Confinement Online Film Festival
Funny films, sad shorts, first responder documentaries, anxiety spirals (think Trader Joe’s meets Walking Dead), homeschooling horrors, pot-influenced journeys, films about being trapped with an ex (or in-law)—all of these have a home at CoFF! Tonight (Sat, June 13, 5 pm, $15-25) is your last chance Watch a collection of films sent to us from around the globe and see what (and how) everyone is doing in confinement. $500 Prizes will be awarded, and you will help determine whose short films will win those prizes in our three categories: Most Creative, Funniest, and They Lost Their Goddamn Mind.

Pedalpalooza: Halloween in June
For Pedalpalooza 2020, Halloween comes nice and early, as you are hereby invited to bust out your costume, get in that spooky season headspace, and head out on your bike—but this time, you're not going door-to-door to get candy, but riding to your friends' houses to discreetly (and safely) leave them treats on their doorsteps.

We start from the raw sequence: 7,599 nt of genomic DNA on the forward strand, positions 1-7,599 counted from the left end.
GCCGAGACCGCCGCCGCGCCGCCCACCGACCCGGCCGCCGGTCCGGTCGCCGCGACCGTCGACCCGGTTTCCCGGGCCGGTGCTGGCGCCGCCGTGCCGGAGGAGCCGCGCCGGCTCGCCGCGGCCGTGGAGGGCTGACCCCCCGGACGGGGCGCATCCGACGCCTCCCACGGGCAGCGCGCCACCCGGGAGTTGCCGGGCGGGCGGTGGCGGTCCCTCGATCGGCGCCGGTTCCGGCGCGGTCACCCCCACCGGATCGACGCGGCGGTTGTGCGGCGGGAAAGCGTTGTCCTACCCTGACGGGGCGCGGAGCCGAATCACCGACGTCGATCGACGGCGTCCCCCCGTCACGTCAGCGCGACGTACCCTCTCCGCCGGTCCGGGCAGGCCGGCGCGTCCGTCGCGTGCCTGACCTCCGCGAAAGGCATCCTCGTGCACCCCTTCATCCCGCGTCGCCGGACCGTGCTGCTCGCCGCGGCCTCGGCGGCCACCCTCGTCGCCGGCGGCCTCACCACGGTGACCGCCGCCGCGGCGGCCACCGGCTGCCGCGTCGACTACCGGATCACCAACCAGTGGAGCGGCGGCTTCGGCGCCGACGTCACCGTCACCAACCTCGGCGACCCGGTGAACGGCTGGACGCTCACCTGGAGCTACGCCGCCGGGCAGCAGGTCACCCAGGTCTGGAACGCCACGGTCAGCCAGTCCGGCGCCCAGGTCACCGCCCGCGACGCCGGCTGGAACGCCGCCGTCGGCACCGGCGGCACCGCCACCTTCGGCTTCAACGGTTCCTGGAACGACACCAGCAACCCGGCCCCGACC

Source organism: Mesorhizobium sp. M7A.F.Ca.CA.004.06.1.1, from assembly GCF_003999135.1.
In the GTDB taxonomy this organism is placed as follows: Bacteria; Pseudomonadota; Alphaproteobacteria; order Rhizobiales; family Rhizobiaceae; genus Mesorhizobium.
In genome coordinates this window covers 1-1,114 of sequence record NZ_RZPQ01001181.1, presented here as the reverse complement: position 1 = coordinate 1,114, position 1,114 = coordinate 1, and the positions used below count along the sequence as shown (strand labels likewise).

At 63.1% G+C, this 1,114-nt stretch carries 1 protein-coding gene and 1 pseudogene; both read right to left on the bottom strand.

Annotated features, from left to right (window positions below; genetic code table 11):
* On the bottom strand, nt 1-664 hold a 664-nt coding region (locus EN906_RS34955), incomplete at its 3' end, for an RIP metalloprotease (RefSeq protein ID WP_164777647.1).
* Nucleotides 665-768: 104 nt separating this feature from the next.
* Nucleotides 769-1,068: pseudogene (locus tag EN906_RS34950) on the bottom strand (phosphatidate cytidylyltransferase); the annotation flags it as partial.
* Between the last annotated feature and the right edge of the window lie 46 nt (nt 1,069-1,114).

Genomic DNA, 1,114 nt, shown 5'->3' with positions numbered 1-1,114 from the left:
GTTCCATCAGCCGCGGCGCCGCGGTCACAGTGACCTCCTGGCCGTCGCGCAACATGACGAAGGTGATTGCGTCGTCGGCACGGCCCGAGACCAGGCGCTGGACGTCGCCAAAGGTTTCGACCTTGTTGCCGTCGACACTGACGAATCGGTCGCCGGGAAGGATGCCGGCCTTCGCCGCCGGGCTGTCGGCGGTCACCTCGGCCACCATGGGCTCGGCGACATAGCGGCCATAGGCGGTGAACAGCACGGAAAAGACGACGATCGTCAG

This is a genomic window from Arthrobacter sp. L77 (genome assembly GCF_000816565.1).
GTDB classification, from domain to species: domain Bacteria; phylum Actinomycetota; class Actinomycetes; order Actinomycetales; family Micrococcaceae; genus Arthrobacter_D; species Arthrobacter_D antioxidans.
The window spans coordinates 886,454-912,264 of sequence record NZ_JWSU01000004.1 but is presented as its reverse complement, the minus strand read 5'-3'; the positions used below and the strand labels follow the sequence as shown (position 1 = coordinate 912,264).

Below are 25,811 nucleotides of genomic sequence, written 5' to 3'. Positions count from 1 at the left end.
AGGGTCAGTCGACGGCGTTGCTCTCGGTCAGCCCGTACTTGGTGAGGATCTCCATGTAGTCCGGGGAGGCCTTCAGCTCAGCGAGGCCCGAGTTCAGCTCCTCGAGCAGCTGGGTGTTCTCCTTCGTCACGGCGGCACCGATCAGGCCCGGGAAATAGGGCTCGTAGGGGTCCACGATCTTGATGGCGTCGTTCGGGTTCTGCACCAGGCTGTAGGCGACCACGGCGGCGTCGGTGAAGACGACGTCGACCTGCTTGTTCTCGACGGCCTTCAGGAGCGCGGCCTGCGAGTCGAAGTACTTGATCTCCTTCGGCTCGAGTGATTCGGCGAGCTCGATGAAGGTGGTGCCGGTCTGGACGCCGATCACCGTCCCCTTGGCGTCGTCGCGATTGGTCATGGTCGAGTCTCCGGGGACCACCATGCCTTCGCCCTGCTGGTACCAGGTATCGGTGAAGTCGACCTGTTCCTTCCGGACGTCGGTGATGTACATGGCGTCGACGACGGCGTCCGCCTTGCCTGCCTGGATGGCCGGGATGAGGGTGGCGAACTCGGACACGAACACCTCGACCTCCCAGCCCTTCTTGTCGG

Digital Mirage Online Music Festival
One big-as-hell, full-to-bursting, funk-and-EDM-fueled weekend-long music festival supporting the Equal Justice Initiative and Color of Change, putting some of dance music's best and brightest on a virtual stage for a whole weekend, including sets from A-Trak, San Holo, Hatsune Miku, Evan Giia, Chromeo, Hot Chip, and many, many more. RSVP before the show for an opportunity to win prizes, and donate to help make the world a better place inbetween all that ass-shaking you're gonna be doing.

Latin Alternative Music Conference
Summerstage Anywhere hosts this online edition of the Los Angeles convention (Sat June 13, 3 pm, free) celebrating and showcasing key voices in Latin Music's LGBTQ+ communities, including Mabiland, Javiera Mena, Circo, and Kany Garcia, among others.

The Black Power Mixtape: 1967-1975